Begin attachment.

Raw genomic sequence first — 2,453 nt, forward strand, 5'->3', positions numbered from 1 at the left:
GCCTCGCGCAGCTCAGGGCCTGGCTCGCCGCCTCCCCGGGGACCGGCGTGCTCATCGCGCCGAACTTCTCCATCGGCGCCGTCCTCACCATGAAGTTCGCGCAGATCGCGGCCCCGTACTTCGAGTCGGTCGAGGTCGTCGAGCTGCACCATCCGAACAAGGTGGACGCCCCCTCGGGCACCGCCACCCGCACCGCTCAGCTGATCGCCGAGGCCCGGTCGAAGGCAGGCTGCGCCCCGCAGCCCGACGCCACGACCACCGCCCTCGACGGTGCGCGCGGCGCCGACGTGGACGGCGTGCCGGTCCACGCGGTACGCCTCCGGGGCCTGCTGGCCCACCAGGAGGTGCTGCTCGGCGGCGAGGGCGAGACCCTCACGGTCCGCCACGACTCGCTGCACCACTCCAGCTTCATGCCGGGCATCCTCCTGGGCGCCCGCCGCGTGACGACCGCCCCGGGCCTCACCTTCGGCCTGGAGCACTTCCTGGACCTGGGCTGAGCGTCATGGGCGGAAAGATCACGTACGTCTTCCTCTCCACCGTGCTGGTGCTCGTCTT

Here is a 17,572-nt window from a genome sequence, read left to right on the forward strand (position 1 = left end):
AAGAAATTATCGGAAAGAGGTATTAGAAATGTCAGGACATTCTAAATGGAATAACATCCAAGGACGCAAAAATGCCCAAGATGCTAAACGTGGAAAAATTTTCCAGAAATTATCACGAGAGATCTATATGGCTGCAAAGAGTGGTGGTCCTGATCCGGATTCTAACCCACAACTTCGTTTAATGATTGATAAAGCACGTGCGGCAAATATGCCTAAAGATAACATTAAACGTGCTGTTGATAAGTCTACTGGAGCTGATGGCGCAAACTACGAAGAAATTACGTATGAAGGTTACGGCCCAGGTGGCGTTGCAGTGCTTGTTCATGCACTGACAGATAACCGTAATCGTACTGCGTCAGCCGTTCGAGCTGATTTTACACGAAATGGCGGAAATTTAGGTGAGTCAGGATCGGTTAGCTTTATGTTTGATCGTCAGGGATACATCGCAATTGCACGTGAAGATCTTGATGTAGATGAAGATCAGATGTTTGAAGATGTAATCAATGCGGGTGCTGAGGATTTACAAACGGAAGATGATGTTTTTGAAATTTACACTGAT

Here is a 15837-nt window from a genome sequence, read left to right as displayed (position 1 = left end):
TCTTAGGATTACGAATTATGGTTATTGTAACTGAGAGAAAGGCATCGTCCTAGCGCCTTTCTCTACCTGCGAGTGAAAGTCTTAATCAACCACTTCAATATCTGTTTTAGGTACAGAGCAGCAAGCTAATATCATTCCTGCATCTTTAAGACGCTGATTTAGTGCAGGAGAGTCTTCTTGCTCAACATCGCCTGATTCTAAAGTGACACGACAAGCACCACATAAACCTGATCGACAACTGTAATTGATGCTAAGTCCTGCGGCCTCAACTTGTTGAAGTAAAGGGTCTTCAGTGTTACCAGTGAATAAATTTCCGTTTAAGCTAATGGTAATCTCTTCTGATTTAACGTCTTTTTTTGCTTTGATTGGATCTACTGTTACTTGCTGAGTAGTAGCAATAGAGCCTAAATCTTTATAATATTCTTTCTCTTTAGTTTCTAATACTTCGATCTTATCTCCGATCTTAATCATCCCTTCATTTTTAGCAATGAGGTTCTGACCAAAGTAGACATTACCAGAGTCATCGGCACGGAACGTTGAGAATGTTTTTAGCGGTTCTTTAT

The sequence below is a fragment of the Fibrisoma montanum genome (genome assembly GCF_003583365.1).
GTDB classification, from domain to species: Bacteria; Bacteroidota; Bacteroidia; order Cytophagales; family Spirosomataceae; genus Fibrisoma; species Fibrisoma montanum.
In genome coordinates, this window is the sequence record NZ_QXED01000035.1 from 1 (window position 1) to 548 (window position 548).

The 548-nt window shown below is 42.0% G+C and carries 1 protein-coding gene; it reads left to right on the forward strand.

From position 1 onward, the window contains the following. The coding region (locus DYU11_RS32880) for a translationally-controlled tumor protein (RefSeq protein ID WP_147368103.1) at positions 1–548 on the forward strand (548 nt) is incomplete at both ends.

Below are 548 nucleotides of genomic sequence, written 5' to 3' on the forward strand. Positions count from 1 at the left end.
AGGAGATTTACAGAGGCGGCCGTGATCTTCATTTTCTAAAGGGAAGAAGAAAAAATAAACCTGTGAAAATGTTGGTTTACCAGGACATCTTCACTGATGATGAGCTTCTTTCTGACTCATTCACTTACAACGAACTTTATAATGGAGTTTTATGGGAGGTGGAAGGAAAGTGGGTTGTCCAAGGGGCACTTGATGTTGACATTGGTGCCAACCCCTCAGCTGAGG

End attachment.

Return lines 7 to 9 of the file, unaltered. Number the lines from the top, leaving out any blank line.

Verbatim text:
The sequence below is a fragment of the Fibrisoma montanum genome (genome assembly GCF_003583365.1).
GTDB classification, from domain to species: Bacteria; Bacteroidota; Bacteroidia; order Cytophagales; family Spirosomataceae; genus Fibrisoma; species Fibrisoma montanum.
In genome coordinates, this window is the sequence record NZ_QXED01000035.1 from 1 (window position 1) to 548 (window position 548).